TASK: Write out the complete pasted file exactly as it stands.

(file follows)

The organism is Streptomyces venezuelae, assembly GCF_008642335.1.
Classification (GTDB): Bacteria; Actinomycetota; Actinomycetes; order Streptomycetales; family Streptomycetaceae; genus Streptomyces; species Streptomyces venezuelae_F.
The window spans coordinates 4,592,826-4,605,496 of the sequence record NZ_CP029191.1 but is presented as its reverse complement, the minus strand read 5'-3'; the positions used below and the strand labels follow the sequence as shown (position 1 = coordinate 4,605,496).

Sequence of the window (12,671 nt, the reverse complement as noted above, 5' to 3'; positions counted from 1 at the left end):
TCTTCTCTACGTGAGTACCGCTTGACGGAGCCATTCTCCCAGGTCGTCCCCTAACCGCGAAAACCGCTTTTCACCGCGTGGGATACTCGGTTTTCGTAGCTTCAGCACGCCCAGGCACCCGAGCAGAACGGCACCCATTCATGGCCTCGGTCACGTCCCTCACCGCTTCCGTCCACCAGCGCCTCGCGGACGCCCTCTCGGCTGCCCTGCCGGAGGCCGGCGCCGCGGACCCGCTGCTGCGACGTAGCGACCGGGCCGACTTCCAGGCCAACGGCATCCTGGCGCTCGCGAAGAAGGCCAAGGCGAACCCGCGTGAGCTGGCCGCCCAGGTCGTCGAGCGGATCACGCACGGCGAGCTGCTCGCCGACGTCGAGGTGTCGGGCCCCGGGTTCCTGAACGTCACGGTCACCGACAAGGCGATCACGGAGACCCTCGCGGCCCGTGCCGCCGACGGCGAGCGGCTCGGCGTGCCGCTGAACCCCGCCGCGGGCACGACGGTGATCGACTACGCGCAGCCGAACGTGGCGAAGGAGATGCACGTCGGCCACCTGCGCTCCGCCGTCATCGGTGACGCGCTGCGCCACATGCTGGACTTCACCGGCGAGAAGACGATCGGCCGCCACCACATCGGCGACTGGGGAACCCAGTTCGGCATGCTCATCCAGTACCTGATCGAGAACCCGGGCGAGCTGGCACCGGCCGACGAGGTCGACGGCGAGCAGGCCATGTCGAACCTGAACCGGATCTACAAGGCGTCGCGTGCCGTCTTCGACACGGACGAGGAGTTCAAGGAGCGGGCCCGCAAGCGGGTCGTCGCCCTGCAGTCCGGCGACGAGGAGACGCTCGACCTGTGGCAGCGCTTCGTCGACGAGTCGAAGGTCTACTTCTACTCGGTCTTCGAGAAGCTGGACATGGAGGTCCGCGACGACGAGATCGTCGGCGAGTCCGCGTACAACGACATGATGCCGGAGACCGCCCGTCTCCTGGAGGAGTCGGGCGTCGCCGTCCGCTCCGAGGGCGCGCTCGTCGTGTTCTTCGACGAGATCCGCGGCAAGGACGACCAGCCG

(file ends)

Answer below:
The organism is Streptomyces venezuelae, assembly GCF_008642335.1.
Classification (GTDB): Bacteria; Actinomycetota; Actinomycetes; order Streptomycetales; family Streptomycetaceae; genus Streptomyces; species Streptomyces venezuelae_F.
The window spans coordinates 4,592,826-4,605,496 of the sequence record NZ_CP029191.1 but is presented as its reverse complement, the minus strand read 5'-3'; the positions used below and the strand labels follow the sequence as shown (position 1 = coordinate 4,605,496).

Sequence of the window (12,671 nt, the reverse complement as noted above, 5' to 3'; positions counted from 1 at the left end):
TCTTCTCTACGTGAGTACCGCTTGACGGAGCCATTCTCCCAGGTCGTCCCCTAACCGCGAAAACCGCTTTTCACCGCGTGGGATACTCGGTTTTCGTAGCTTCAGCACGCCCAGGCACCCGAGCAGAACGGCACCCATTCATGGCCTCGGTCACGTCCCTCACCGCTTCCGTCCACCAGCGCCTCGCGGACGCCCTCTCGGCTGCCCTGCCGGAGGCCGGCGCCGCGGACCCGCTGCTGCGACGTAGCGACCGGGCCGACTTCCAGGCCAACGGCATCCTGGCGCTCGCGAAGAAGGCCAAGGCGAACCCGCGTGAGCTGGCCGCCCAGGTCGTCGAGCGGATCACGCACGGCGAGCTGCTCGCCGACGTCGAGGTGTCGGGCCCCGGGTTCCTGAACGTCACGGTCACCGACAAGGCGATCACGGAGACCCTCGCGGCCCGTGCCGCCGACGGCGAGCGGCTCGGCGTGCCGCTGAACCCCGCCGCGGGCACGACGGTGATCGACTACGCGCAGCCGAACGTGGCGAAGGAGATGCACGTCGGCCACCTGCGCTCCGCCGTCATCGGTGACGCGCTGCGCCACATGCTGGACTTCACCGGCGAGAAGACGATCGGCCGCCACCACATCGGCGACTGGGGAACCCAGTTCGGCATGCTCATCCAGTACCTGATCGAGAACCCGGGCGAGCTGGCACCGGCCGACGAGGTCGACGGCGAGCAGGCCATGTCGAACCTGAACCGGATCTACAAGGCGTCGCGTGCCGTCTTCGACACGGACGAGGAGTTCAAGGAGCGGGCCCGCAAGCGGGTCGTCGCCCTGCAGTCCGGCGACGAGGAGACGCTCGACCTGTGGCAGCGCTTCGTCGACGAGTCGAAGGTCTACTTCTACTCGGTCTTCGAGAAGCTGGACATGGAGGTCCGCGACGACGAGATCGTCGGCGAGTCCGCGTACAACGACATGATGCCGGAGACCGCCCGTCTCCTGGAGGAGTCGGGCGTCGCCGTCCGCTCCGAGGGCGCGCTCGTCGTGTTCTTCGACGAGATCCGCGGCAAGGACGACCAGCCG